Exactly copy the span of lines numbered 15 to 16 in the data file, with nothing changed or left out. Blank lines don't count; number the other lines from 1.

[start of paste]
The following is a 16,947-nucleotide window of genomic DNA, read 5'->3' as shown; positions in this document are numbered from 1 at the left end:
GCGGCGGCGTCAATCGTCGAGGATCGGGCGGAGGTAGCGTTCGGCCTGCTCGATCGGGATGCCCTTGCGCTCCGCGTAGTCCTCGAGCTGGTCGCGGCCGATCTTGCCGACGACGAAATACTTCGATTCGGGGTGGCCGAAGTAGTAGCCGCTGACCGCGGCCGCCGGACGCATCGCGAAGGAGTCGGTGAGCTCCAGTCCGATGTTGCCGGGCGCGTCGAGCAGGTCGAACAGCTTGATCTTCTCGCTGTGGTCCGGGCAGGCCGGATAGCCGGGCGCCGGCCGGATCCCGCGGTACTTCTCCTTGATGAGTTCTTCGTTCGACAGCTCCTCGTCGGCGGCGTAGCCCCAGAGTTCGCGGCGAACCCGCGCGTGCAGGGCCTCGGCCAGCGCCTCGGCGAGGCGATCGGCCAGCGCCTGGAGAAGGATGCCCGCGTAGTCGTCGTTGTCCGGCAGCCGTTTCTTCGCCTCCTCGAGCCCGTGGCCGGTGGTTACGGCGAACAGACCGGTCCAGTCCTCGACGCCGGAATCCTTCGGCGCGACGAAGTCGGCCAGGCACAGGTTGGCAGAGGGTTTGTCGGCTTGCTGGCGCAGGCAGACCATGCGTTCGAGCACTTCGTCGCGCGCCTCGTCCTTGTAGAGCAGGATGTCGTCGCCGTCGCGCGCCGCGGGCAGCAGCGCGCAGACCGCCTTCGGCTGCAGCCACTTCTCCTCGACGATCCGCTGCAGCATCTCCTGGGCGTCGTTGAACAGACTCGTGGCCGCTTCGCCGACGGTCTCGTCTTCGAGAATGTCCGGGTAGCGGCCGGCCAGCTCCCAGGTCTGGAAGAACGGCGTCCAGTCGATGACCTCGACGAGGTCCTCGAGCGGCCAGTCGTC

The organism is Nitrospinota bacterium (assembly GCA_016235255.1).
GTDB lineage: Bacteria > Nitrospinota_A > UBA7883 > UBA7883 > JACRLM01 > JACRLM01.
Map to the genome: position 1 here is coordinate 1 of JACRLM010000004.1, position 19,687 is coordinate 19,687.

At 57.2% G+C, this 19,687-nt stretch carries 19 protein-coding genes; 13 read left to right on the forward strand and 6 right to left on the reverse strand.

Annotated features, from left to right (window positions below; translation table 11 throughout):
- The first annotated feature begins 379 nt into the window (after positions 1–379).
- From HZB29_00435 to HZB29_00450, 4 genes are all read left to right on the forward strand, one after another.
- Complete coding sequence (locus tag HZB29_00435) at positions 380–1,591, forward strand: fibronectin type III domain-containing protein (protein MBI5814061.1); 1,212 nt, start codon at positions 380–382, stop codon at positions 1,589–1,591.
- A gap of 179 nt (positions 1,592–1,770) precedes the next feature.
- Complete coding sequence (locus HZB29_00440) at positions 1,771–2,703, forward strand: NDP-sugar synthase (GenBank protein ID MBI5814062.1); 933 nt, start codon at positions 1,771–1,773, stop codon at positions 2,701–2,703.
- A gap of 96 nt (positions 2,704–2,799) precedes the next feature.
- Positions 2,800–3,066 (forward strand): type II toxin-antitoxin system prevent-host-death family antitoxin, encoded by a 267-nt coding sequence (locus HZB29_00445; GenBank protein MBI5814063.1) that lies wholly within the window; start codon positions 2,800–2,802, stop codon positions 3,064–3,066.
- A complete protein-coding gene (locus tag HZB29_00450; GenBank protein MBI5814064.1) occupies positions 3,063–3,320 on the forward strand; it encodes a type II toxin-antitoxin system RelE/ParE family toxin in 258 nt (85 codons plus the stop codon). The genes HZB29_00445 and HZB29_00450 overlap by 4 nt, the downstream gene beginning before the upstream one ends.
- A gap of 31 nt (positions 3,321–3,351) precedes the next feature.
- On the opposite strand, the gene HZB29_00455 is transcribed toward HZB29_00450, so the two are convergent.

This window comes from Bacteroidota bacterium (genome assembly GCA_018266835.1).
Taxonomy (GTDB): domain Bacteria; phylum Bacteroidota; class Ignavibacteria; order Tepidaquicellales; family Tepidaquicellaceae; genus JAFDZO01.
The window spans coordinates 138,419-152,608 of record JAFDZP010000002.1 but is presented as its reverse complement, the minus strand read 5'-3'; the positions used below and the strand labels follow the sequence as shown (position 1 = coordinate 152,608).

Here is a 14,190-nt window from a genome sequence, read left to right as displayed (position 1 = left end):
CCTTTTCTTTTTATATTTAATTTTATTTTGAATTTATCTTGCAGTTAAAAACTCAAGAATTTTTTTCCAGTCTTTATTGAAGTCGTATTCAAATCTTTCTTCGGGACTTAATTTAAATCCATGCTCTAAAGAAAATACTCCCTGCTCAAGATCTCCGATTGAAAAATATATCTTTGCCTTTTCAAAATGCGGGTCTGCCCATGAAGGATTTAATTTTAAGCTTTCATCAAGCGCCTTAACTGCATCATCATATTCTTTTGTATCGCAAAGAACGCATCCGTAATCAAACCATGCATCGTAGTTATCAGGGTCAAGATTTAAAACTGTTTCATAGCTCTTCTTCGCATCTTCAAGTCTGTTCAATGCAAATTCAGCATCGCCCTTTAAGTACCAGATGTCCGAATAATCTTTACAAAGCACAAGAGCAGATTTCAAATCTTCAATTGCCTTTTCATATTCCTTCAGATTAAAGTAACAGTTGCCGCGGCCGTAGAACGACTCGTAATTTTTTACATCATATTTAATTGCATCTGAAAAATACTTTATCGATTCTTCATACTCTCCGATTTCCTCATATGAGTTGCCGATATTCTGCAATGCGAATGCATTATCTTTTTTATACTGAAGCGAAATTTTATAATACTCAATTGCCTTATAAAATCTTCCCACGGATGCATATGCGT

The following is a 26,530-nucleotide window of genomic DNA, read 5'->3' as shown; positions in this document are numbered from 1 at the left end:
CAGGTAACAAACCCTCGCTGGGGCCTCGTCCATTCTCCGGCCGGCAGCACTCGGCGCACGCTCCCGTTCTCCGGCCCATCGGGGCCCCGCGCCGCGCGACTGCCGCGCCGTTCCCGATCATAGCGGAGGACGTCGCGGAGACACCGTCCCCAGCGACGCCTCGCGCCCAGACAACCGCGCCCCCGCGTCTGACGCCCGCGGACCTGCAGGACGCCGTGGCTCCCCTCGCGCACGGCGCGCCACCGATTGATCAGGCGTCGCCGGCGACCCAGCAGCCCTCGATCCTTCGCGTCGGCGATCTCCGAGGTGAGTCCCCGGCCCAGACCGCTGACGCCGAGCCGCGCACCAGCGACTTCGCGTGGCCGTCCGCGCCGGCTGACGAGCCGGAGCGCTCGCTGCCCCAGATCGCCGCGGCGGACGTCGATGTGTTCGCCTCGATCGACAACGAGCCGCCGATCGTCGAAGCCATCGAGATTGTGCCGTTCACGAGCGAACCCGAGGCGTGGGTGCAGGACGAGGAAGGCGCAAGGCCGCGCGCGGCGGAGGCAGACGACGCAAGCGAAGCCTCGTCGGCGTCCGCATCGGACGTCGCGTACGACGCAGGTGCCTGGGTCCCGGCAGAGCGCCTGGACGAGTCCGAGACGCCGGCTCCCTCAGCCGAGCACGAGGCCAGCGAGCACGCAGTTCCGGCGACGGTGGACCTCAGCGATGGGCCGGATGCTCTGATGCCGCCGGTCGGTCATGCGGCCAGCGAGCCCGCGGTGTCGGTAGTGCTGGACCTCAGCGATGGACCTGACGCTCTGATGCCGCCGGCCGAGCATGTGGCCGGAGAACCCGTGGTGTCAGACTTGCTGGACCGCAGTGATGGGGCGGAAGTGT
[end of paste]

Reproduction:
- A complete protein-coding gene (locus tag HZB29_00450; GenBank protein MBI5814064.1) occupies positions 3,063–3,320 on the forward strand; it encodes a type II toxin-antitoxin system RelE/ParE family toxin in 258 nt (85 codons plus the stop codon). The genes HZB29_00445 and HZB29_00450 overlap by 4 nt, the downstream gene beginning before the upstream one ends.
- A gap of 31 nt (positions 3,321–3,351) precedes the next feature.